Call center fraud is increasing, and it's not just financial institutions feeling the pain, says Pindrop Security's Matt Anthony. Now, a database of phone numbers aims to help organizations mitigate risks.
A quick glance at a new survey suggests that businesses care more about protecting the privacy of their customers than governments do about their citizens. That's what the numbers say. But the numbers don't necessarily tell the whole story.
Banking institutions have spent the last two years enhancing authentication to conform to regulatory mandates. Organizations in other sectors can learn important authentication lessons from the banking industry.
Smart phones that give many IT security managers headaches in developing security policies are being used in increasing numbers to help safeguard systems and applications, thanks to more muscular biometric features, says Steve Vinsik of Unisys.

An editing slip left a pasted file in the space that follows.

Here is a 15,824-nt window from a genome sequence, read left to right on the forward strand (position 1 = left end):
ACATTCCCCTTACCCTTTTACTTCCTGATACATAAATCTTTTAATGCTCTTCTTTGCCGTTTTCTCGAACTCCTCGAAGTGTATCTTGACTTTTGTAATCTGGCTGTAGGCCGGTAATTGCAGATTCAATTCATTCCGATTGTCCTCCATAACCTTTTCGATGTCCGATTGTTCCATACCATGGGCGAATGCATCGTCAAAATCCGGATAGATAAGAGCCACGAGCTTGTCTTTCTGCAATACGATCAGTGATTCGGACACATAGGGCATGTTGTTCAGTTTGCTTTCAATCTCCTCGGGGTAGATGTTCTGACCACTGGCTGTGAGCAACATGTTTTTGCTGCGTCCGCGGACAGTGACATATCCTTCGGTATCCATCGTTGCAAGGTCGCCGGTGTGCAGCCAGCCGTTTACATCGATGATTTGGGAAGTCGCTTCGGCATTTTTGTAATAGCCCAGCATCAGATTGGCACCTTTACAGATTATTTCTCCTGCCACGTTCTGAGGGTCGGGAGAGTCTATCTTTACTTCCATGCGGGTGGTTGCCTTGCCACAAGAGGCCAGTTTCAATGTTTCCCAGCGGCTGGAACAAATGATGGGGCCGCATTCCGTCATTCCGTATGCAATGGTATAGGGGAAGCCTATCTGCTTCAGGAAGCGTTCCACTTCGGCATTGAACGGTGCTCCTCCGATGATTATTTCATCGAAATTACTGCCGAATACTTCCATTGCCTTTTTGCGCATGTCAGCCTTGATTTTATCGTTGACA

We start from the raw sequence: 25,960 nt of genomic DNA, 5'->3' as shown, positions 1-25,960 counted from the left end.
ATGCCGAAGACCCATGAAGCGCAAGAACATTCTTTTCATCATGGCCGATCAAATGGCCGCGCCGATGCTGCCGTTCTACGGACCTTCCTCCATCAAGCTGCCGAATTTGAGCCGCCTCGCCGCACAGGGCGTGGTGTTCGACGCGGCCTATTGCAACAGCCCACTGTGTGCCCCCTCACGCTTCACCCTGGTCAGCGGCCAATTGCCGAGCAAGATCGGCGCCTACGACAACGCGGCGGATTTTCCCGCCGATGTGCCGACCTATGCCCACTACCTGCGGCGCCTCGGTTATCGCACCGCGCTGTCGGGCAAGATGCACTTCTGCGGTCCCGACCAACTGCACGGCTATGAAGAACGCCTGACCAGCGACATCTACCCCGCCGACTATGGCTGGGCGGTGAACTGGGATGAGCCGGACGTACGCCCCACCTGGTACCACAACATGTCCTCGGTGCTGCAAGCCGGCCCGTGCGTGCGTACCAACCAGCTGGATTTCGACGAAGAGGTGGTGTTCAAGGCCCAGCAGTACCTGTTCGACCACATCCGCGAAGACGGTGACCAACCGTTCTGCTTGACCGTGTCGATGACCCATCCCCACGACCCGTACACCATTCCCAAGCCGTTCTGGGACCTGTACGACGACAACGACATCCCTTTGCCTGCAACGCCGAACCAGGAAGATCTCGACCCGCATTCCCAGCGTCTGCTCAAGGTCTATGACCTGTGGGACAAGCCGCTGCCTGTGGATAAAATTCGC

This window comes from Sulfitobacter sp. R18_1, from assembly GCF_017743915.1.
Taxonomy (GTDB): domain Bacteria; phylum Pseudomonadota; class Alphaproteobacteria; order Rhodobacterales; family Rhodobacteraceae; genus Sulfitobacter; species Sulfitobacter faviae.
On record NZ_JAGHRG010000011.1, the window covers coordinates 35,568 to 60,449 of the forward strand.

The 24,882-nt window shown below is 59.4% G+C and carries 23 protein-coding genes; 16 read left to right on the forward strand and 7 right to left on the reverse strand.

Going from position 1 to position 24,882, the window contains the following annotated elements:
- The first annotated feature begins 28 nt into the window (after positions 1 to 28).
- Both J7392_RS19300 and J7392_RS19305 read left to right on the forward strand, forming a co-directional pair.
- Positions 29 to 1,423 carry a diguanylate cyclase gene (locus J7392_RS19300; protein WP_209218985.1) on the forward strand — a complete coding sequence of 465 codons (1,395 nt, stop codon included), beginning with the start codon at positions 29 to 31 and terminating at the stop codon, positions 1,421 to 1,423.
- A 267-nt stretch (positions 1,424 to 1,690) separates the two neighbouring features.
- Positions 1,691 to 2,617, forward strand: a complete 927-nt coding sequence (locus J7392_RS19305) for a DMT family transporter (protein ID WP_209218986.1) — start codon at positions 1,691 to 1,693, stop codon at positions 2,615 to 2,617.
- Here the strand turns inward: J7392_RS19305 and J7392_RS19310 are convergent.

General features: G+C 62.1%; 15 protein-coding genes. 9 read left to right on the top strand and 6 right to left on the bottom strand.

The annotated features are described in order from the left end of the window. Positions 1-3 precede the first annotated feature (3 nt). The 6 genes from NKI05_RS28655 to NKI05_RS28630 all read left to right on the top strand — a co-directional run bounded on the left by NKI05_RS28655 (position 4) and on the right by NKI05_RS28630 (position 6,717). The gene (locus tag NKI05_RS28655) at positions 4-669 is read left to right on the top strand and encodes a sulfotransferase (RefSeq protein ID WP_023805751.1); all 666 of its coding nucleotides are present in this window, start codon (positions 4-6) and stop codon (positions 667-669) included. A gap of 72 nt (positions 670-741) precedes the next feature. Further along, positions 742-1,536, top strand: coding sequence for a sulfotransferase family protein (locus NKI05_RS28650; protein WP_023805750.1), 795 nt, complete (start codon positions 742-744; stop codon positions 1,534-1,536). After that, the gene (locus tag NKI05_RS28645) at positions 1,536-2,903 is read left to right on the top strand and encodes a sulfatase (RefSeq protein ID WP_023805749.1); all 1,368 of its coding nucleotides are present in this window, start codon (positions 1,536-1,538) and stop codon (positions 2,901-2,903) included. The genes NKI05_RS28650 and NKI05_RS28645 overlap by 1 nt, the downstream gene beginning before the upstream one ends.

In this newest banking fraud scheme, fraudsters use the customer service chat feature within the online banking platform to schedule fraudulent wires. How can institutions detect and prevent this scam?
To mitigate the top threats for 2013, organizations need to understand the motivations of potential attackers so they can adequately defend their networks and systems. Experts describe risk management strategies for the year ahead.
The answer seems obvious, especially in the context of IT security and information risk. Yet, is it, especially when developing codes and standards, as well as funding research and development initiatives that involve taxpayer money?
Karen Scarfone, who coauthored NIST's encryption guidance, sort of figured out why many organizations don't encrypt sensitive data when they should. The reason: they do not believe they are required to do so.
As the recent PATCO case shows, fraud litigation is moving away from just establishing damages. The key legal question now is: What is reasonable security? Attorneys discuss the 2013 fraud legal landscape.
The arrest of 10 individuals allegedly tied to a global phishing scheme that exploited Facebook is good news. But experts say banking institutions need to push stronger security and authentication to protect accounts.
Eurograbber got banks' attention after compromising out-of-band authentication in Europe. But researchers say it's the knowledge of the hackers behind the attack, not the Trojan, that's most concerning.